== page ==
This is a book I learned about while reviewing Hilton Obenzinger's book Why We Write (Issue # 183). Yalom was one of his interviewees, and her study of women's views of the French Revolution is build around old memoirs and letters. She has passages from Elizabeth Vigée-Lebrun's memoir, which I also reviewed last issue (Vigée-Lebrun right). Yalom's book includes a majority of aristocratic writers or admirers of the aristocracy, but also Madame Roland, a Republican who wrote a lot of her husband's material and died on the guillotine during the Terror.
Among the aristocrats, Madame Tour de la Pin has a particularly striking story. She was young and energetic and fled with her husband to various European countries and America during the revolution. They farmed and made a popular hard cider. So she was aristocratic but not afraid of work. There is also a conservative peasant woman who was a soldier of the Vendée. No one fits neatly in a box. My only caveat, and it is one that Yalom is very aware of herself, is that there is very little to represent the truly poor (and most likely illiterate) women who supported the Revolution.
So one has to make do with the endlessly entertaining Liberal and enemy of Napoleon, Madame de Staël (right). Unlike most of the writers here, she was a theorist even more than a recorder of her own experience, although she gets that into her writings too. She was one of the richest women in Europe and always worth reading for her sharp observations and her quasi-feminism-- or at least De Staëlism.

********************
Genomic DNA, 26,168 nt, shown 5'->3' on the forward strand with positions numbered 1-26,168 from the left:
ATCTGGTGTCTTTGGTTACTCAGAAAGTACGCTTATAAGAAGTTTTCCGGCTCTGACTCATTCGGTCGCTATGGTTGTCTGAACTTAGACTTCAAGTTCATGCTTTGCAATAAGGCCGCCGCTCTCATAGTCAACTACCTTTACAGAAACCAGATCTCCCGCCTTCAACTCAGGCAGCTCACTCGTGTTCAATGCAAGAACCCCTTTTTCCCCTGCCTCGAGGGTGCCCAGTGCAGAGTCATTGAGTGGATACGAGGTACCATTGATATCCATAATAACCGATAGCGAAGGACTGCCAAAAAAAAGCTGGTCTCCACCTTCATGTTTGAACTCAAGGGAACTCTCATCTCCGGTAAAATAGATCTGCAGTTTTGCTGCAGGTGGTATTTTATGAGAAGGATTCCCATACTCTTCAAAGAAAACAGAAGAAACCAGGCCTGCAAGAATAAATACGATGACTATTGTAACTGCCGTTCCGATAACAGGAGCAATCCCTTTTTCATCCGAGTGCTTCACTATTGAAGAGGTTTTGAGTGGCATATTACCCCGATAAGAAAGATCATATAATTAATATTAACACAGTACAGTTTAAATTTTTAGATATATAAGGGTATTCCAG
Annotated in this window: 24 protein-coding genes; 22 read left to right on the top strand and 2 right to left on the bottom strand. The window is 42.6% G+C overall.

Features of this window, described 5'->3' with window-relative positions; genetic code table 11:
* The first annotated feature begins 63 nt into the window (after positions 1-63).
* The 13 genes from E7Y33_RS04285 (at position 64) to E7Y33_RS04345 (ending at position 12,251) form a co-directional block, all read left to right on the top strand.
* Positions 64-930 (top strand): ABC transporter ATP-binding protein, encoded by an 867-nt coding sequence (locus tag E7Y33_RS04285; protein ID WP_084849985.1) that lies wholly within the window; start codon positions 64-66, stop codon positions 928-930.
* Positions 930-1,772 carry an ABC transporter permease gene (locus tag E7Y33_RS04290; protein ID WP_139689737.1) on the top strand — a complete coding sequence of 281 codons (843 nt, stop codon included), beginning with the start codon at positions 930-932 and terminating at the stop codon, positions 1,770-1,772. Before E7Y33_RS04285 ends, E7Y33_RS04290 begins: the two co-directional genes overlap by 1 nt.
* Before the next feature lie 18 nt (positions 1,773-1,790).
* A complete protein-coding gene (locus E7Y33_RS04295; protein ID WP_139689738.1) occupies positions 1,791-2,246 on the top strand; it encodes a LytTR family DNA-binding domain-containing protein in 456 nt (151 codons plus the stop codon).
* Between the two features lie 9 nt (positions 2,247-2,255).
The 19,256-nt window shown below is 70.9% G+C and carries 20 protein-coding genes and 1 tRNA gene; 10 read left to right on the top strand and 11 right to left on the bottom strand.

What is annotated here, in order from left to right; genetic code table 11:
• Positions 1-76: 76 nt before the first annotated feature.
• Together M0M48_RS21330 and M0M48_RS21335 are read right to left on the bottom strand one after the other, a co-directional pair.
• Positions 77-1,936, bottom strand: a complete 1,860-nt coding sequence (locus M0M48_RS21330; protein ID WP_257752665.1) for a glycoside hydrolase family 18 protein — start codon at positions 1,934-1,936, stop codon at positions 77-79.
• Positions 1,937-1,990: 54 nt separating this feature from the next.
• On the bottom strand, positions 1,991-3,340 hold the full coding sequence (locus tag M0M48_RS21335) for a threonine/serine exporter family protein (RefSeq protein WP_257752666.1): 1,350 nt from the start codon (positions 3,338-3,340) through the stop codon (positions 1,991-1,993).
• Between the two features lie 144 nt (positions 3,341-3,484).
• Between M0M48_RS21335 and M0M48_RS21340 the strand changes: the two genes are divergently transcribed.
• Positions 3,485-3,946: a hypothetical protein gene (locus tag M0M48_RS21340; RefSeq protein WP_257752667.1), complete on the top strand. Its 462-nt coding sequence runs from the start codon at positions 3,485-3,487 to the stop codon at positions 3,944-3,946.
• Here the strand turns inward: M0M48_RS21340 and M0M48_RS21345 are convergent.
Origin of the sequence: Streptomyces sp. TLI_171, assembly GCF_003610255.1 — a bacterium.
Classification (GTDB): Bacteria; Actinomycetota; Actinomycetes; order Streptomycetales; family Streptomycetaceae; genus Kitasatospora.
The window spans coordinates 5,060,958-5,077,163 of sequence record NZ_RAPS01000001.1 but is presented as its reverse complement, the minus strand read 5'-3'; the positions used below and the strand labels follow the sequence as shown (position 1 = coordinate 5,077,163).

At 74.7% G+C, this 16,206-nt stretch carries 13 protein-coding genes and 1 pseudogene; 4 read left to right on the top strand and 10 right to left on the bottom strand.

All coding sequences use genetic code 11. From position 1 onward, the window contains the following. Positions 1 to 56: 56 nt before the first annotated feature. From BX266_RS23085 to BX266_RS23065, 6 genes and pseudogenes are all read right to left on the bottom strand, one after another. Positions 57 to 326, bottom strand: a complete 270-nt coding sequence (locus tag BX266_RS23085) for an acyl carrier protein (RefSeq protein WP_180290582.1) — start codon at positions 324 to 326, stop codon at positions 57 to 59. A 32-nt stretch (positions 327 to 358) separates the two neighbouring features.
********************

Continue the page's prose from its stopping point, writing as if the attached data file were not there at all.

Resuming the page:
Yalom has great notes and a bibliography, of course, and is also good on the position of women in the eighteenth century, all classes. The work began as a scholarly piece, but is very readable, with excellent images and choice quotations from the various memoirs and letters and journals.
I just had my Victorian fix for the month. This is the first book of Trollope's six Palliser novels centering on a wealthy, aristocratic British family and on life in and out of Parliament. I've read this before, and like it, even though when it was published, the satirical magazine Punch referred to it as "Can You Stand Her?" and another commentator called it "Can You Possibly Finish It?" Both jokes have some truth. It's long, and the most prominent character, Alice, isn't particularly likable. The best thing here is the difficult marriage of Lady Glencora and Mr. Palliser. Glencora is one of those spirited young women beloved of 19th century male authors like Trollope and Tolstoy. She is an heiress who also wants to have adventures, falls in love with a bounder, and is persuaded by her family and friends to marry the solid if dull Plantagenet Palliser instead. He is delighted with her; she feels trapped.